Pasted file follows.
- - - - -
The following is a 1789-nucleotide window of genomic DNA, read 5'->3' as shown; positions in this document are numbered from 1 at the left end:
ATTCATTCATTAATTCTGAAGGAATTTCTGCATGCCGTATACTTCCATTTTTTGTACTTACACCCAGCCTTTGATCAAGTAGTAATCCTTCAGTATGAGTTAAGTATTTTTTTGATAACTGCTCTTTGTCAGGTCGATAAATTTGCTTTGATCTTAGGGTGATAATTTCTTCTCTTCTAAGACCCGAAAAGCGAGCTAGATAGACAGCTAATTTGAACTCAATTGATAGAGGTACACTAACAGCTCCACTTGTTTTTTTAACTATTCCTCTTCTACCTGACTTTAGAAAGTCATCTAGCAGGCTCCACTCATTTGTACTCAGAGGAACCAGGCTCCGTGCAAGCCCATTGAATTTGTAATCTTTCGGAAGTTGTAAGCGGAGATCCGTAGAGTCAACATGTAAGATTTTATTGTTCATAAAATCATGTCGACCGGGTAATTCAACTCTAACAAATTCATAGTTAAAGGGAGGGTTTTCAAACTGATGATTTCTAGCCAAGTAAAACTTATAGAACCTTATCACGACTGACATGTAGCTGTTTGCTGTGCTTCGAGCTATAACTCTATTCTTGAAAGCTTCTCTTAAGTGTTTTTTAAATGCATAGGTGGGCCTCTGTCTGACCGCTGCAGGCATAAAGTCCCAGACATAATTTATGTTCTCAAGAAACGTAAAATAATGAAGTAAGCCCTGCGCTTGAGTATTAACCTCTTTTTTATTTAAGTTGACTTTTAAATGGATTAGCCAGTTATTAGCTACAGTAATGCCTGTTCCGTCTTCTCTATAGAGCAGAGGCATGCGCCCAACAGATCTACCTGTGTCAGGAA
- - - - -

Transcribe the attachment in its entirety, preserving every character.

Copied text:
The following is a 1789-nucleotide window of genomic DNA, read 5'->3' as shown; positions in this document are numbered from 1 at the left end:
ATTCATTCATTAATTCTGAAGGAATTTCTGCATGCCGTATACTTCCATTTTTTGTACTTACACCCAGCCTTTGATCAAGTAGTAATCCTTCAGTATGAGTTAAGTATTTTTTTGATAACTGCTCTTTGTCAGGTCGATAAATTTGCTTTGATCTTAGGGTGATAATTTCTTCTCTTCTAAGACCCGAAAAGCGAGCTAGATAGACAGCTAATTTGAACTCAATTGATAGAGGTACACTAACAGCTCCACTTGTTTTTTTAACTATTCCTCTTCTACCTGACTTTAGAAAGTCATCTAGCAGGCTCCACTCATTTGTACTCAGAGGAACCAGGCTCCGTGCAAGCCCATTGAATTTGTAATCTTTCGGAAGTTGTAAGCGGAGATCCGTAGAGTCAACATGTAAGATTTTATTGTTCATAAAATCATGTCGACCGGGTAATTCAACTCTAACAAATTCATAGTTAAAGGGAGGGTTTTCAAACTGATGATTTCTAGCCAAGTAAAACTTATAGAACCTTATCACGACTGACATGTAGCTGTTTGCTGTGCTTCGAGCTATAACTCTATTCTTGAAAGCTTCTCTTAAGTGTTTTTTAAATGCATAGGTGGGCCTCTGTCTGACCGCTGCAGGCATAAAGTCCCAGACATAATTTATGTTCTCAAGAAACGTAAAATAATGAAGTAAGCCCTGCGCTTGAGTATTAACCTCTTTTTTATTTAAGTTGACTTTTAAATGGATTAGCCAGTTATTAGCTACAGTAATGCCTGTTCCGTCTTCTCTATAGAGCAGAGGCATGCGCCCAACAGATCTACCTGTGTCAGGAA